Open-plan workspaces are becoming common because of their compact footprint, economic advantages, and capacity for fostering communication. However, users of open-plan workspaces often report a high level of distraction, undermining their performance especially on individual cognitive tasks. Existing common solutions require recurrent physical changes, which are neither practical for companies and employees nor desired by interior architects. In this paper, we examine the use of augmented-reality (AR) midair pervasive displays and visual separators to address the problem of visual distractions in open-plan workspaces. While past applications of AR in workspaces mostly focused on content creation and manipulation, we use AR to superimpose visual barriers — what we refer to as virtual partitions. To evaluate the impact of virtual partitioning on the occupants’ cognitive performance, we conducted two user studies with total 48 participants. The design of assessed virtual partitions was informed by interviews that we conducted with 11 professional space designers. The analysis of collected data suggests that virtual partitions can reduce visual distractions and enable users to personalize the visual attributes of their space leading to an improved experience of shared workspaces.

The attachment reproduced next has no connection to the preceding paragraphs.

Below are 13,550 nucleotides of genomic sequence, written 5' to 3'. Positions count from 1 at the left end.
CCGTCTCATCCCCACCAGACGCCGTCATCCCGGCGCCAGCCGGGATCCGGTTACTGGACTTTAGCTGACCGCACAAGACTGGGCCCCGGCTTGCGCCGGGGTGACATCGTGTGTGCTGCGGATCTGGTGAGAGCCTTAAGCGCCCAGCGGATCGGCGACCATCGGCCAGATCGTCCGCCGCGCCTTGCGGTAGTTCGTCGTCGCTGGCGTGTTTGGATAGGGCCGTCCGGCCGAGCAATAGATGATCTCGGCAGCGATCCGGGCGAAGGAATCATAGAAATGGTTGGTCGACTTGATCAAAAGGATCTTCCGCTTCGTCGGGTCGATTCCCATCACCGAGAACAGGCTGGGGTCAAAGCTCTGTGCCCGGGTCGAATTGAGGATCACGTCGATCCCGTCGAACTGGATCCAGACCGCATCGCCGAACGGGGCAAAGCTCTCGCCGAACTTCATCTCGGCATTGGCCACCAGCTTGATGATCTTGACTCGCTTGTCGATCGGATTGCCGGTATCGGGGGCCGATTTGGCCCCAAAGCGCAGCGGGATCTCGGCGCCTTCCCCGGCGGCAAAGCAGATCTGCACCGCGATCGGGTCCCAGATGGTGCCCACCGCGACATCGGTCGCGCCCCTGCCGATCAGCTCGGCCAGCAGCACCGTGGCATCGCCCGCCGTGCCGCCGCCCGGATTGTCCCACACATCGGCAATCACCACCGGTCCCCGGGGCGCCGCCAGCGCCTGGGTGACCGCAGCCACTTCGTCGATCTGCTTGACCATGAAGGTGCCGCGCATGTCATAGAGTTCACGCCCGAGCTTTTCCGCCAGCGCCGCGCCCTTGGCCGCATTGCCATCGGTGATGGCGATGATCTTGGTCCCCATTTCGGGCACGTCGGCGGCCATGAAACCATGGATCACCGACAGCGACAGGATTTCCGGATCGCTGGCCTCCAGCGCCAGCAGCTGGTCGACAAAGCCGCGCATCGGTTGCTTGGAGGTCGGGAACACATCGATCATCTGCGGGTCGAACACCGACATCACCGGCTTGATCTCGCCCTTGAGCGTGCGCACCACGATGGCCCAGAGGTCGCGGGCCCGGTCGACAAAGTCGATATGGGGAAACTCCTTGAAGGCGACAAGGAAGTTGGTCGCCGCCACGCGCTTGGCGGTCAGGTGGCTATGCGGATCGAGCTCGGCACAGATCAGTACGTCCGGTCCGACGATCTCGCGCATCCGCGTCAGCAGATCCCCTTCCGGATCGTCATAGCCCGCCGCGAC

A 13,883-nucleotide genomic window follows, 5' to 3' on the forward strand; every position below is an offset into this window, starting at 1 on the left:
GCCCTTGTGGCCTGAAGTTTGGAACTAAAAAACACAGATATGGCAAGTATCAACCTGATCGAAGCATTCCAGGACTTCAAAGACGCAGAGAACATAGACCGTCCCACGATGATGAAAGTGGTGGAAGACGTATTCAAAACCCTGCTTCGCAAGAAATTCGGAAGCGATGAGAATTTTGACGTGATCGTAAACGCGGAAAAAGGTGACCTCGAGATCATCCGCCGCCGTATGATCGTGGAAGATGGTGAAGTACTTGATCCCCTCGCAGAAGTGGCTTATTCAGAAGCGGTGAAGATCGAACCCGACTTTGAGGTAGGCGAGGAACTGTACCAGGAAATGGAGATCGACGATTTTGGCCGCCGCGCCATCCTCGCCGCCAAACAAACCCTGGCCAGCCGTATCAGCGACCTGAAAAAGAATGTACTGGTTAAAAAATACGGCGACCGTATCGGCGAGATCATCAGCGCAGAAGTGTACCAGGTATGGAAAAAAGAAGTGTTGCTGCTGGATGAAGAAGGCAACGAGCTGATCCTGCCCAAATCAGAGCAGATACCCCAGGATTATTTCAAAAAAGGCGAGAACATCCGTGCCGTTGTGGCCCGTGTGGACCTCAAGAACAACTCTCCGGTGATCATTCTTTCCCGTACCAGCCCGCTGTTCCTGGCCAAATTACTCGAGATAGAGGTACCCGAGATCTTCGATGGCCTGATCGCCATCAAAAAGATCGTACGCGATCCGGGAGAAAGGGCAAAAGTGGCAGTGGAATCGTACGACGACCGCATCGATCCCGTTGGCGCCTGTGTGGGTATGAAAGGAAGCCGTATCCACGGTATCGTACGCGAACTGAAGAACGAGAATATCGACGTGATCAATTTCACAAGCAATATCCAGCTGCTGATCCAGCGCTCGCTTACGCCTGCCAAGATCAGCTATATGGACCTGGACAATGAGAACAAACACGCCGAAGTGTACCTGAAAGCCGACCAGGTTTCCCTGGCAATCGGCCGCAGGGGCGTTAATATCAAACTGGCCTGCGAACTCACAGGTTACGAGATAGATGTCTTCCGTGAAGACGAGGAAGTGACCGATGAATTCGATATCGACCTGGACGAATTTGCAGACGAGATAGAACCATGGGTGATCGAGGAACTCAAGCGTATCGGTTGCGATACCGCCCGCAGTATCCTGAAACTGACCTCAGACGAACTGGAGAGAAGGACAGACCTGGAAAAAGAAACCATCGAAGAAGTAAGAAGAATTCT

Hyelip Lee, Seungwoo Je, Rachael Kim, Himanshu Verma, Hamed Alavi, Andrea Bianchi. 2019. Partitioning Open-plan Workspaces via Augmented Reality. In Personal and Ubiquitous Computing (pp. 1-16)